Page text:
Dementia & Depression: A Connection
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Until recently, researchers had no idea that there was a relationship between dementia and depression. Does depression cause dementia, or vice-versa? Do these problems occur independently from one another, or do they simultaneously affect the same regions of the brain? Researchers think they have discovered an answer: Depression is a risk factor for dementia.
Brain Cell Death
Dementia is an overarching diagnosis for decreased mental ability including memory, concentration, communication, and other daily tasks. One popular form of dementia is Alzheimer’s disease. Doctors can identify dementia in patients through the use of physical examinations, lab work, medical history, and the analysis of behaviors and memory tests. Many times doctors will be unable to diagnose a subtype of dementia, but its prevalence in a patient is clear.
Brain cell damage can lead to dementia. This damage leads to an inability for the cells to communicate with one another, leading to a range of difficulties. Varying regional damage in the brain is related to different subtypes of dementia. For instance, Alzheimer’s is associated with damage to the hippocampus (a region of the brain that controls memory and learning). When brain cells in the hippocampus are injured, messages about learning new tasks, how to perform already learned tasks, or who somebody is may be broken.
The hippocampus also helps regulate mood. Some brain scans of people with depression indicate smaller hippocampal regions than people who have never experienced depression. When the hippocampus is smaller, it contains fewer serotonin receptors. A lack of serotonin reception and production is another cause of depression for many people. Cell growth in the hippocampus may be the key to treating people with depression.
Growing New Brain Cells
A study published in Science demonstrates how neurogenesis (the birth of new brain cells) in the hippocampus can lead to a decrease in depressive symptoms. While studying the effects of anti-depressant drugs on laboratory animals, the researchers discovered that antidepressant use increased neurogenesis. This cell growth took the same time as antidepressants take to affect human adults, reflecting the activity of adult human neurogenesis. Then, the researchers studied primates’ neurogenesis while under stress and determined that stress can limit cell growth. When antidepressants were used, neurogenesis stabilized.
Why are these findings important?
1. The hippocampus of depressed patients is typically smaller, and the hippocampus regulates mood and memory.
2. If neurogenesis in the hippocampus can improve mood and memory, and if antidepressants can help with neurogenesis, then the use of antidepressants and other future treatments for hippocampal growth are promising. Of course, depression and its treatments are not one-size-fits-all, but in treating depression by means of cell growth in the hippocampus, physicians could also help patients boost their memories.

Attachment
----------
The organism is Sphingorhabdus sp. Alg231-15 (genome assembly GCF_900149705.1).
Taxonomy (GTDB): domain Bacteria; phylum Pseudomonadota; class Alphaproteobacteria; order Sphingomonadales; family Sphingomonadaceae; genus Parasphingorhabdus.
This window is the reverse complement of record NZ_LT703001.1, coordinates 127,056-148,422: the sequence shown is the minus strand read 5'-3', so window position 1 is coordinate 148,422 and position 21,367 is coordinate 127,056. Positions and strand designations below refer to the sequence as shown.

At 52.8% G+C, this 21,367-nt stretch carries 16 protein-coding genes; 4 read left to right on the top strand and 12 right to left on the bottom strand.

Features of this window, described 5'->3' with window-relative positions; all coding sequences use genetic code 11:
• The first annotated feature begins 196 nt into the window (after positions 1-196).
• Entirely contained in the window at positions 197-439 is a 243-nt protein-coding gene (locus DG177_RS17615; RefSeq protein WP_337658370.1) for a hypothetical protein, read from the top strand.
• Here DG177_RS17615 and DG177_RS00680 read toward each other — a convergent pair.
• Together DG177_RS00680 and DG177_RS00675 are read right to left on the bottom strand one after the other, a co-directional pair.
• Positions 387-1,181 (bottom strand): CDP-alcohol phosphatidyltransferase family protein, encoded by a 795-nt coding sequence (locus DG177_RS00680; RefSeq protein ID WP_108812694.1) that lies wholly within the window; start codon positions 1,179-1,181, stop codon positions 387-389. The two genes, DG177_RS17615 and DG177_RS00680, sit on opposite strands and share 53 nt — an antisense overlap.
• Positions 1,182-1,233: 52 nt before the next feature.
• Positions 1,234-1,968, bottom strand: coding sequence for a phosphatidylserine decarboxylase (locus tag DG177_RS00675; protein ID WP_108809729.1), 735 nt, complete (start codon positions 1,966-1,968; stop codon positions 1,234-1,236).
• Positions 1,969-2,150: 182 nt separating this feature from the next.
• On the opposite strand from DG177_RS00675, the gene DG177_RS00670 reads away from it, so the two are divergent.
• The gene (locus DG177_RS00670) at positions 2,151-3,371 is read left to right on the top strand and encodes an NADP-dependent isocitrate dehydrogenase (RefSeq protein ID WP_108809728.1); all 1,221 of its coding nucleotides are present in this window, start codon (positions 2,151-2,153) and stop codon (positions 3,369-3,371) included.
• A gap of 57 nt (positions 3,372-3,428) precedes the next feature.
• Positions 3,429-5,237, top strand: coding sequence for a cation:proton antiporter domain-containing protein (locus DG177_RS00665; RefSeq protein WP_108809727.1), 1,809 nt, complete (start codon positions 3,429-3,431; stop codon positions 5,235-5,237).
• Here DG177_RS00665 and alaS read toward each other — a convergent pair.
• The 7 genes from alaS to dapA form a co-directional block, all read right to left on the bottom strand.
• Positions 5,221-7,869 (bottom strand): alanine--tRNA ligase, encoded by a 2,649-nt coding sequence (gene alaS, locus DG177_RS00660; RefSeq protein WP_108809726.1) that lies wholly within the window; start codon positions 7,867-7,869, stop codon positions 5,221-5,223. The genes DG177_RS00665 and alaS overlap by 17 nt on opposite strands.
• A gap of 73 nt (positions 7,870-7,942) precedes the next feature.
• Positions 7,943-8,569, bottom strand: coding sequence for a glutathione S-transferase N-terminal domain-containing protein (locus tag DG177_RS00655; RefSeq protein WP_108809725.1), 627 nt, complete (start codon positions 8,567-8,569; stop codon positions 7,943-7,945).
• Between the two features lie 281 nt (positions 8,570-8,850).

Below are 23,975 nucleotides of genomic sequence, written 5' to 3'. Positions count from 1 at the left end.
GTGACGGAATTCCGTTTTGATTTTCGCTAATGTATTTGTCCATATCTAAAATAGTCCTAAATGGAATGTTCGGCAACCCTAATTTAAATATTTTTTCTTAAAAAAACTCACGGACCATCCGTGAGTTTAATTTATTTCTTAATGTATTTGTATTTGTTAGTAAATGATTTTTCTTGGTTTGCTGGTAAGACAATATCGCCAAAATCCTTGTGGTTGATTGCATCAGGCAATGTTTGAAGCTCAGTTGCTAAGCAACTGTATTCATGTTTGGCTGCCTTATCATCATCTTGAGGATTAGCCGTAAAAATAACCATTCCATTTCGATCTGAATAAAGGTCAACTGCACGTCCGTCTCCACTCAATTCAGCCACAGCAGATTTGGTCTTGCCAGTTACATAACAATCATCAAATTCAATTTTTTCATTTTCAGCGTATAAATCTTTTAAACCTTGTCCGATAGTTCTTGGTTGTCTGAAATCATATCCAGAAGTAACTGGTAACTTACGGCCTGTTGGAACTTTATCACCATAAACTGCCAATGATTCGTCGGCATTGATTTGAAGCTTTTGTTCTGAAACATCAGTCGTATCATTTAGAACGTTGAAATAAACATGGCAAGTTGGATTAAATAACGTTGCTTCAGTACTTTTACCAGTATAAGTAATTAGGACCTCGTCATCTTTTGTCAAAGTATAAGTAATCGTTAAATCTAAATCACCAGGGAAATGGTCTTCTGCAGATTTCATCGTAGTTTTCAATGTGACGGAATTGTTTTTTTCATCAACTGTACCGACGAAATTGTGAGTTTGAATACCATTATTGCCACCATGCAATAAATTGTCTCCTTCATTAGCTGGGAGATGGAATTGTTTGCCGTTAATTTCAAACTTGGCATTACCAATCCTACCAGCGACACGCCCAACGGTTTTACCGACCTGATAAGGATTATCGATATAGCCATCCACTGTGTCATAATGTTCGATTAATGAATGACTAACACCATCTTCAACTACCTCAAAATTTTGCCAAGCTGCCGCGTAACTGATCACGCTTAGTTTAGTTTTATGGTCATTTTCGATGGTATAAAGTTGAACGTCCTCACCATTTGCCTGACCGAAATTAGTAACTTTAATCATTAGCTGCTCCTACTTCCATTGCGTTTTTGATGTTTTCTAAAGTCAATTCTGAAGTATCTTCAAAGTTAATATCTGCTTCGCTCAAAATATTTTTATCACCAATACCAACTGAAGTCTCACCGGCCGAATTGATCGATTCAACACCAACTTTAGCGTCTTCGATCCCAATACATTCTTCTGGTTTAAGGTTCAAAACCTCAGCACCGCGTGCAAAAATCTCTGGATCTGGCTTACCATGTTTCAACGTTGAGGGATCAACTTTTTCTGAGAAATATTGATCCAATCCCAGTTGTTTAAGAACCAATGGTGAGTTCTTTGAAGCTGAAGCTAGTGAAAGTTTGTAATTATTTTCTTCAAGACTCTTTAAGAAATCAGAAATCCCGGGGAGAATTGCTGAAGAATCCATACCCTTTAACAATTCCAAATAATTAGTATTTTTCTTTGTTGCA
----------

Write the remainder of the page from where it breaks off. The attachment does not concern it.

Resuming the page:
Depression Causes Risk of Dementia
According to research from the Rush Medical Center, people with depression are more at risk for dementia later in life. In fact, the researchers determined that 52% of their depressed participants developed Mild Cognitive Impairment, and 18% developed dementia. Those participants that developed MCI and/or dementia typically had more severe depressive symptoms prior to the onset of MCI and dementia diagnoses.
A Mayo Clinic study of patients with Alzheimer’s and Lewy body dementia demonstrated that participants with already existing Mild Cognitive Impairment and depression were 66% more likely to develop dementia than those with Mild Cognitive Impairment without depression. These findings indicate that treating and preventing depression may help prevent and alleviate symptoms caused by MCI and dementia.
Techniques for Treating Depression & Dementia
- Melissa Lavery, M.S.
Causes of Depression: Genetics, Illness, Abuse, and More. (2014, February 8). Retrieved January 16, 2015, from http://www.webmd.com/depression/guide/causes-depression#2
Eisch, A., & Petrik, D. (2013, August 29). Depression and Hippocampal Neurogenesis: A Road to Remission? Retrieved January 16, 2015, from http://www.ncbi.nlm.nih.gov/pmc/articles/PMC3756889/
Heerema, E. (2013, September 26). Treatment of Depression in Dementia. Retrieved January 16, 2015, from http://alzheimers.about.com/od/treatmentofalzheimers/a/Treatment-Of-Depression-In-Dementia.htm
Mayo Clinic. (2010, July 16). Apathy and depression predict progression from mild cognitive impairment. ScienceDaily. Retrieved January 16, 2015 from www.sciencedaily.com/releases/2010/07/100712115100.htm
Rush University Medical Center. (2014, July 30). Depression as a risk factor for dementia: Link is independent of dementia-related brain changes. ScienceDaily. Retrieved January 16, 2015 from www.sciencedaily.com/releases/2014/07/140730161525.htm
What Is Dementia? (n.d.). Retrieved January 16, 2015, from http://www.alz.org/what-is-dementia.asp